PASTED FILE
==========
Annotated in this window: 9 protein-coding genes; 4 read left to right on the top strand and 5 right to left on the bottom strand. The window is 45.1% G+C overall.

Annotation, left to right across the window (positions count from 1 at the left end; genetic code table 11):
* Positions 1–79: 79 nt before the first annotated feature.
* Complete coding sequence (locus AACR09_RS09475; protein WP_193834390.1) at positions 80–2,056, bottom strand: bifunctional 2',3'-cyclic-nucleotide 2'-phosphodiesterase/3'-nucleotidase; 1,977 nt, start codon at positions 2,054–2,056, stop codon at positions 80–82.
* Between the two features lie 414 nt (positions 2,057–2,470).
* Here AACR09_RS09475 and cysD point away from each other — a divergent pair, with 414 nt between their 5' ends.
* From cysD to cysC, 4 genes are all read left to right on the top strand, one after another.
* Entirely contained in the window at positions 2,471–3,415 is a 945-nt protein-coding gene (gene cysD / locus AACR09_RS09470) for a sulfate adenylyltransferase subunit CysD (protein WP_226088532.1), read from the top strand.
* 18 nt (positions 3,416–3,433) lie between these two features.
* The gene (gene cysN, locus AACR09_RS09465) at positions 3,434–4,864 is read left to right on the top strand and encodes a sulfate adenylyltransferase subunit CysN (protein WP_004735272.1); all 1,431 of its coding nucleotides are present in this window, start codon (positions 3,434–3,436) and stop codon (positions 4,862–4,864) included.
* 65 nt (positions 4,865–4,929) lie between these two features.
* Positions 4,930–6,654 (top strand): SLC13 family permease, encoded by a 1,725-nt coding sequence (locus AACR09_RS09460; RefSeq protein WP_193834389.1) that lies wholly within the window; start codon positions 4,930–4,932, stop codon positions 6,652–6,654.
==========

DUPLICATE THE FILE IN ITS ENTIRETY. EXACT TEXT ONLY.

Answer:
Annotated in this window: 9 protein-coding genes; 4 read left to right on the top strand and 5 right to left on the bottom strand. The window is 45.1% G+C overall.

Annotation, left to right across the window (positions count from 1 at the left end; genetic code table 11):
* Positions 1–79: 79 nt before the first annotated feature.
* Complete coding sequence (locus AACR09_RS09475; protein WP_193834390.1) at positions 80–2,056, bottom strand: bifunctional 2',3'-cyclic-nucleotide 2'-phosphodiesterase/3'-nucleotidase; 1,977 nt, start codon at positions 2,054–2,056, stop codon at positions 80–82.
* Between the two features lie 414 nt (positions 2,057–2,470).
* Here AACR09_RS09475 and cysD point away from each other — a divergent pair, with 414 nt between their 5' ends.
* From cysD to cysC, 4 genes are all read left to right on the top strand, one after another.
* Entirely contained in the window at positions 2,471–3,415 is a 945-nt protein-coding gene (gene cysD / locus AACR09_RS09470) for a sulfate adenylyltransferase subunit CysD (protein WP_226088532.1), read from the top strand.
* 18 nt (positions 3,416–3,433) lie between these two features.
* The gene (gene cysN, locus AACR09_RS09465) at positions 3,434–4,864 is read left to right on the top strand and encodes a sulfate adenylyltransferase subunit CysN (protein WP_004735272.1); all 1,431 of its coding nucleotides are present in this window, start codon (positions 3,434–3,436) and stop codon (positions 4,862–4,864) included.
* 65 nt (positions 4,865–4,929) lie between these two features.
* Positions 4,930–6,654 (top strand): SLC13 family permease, encoded by a 1,725-nt coding sequence (locus AACR09_RS09460; RefSeq protein WP_193834389.1) that lies wholly within the window; start codon positions 4,930–4,932, stop codon positions 6,652–6,654.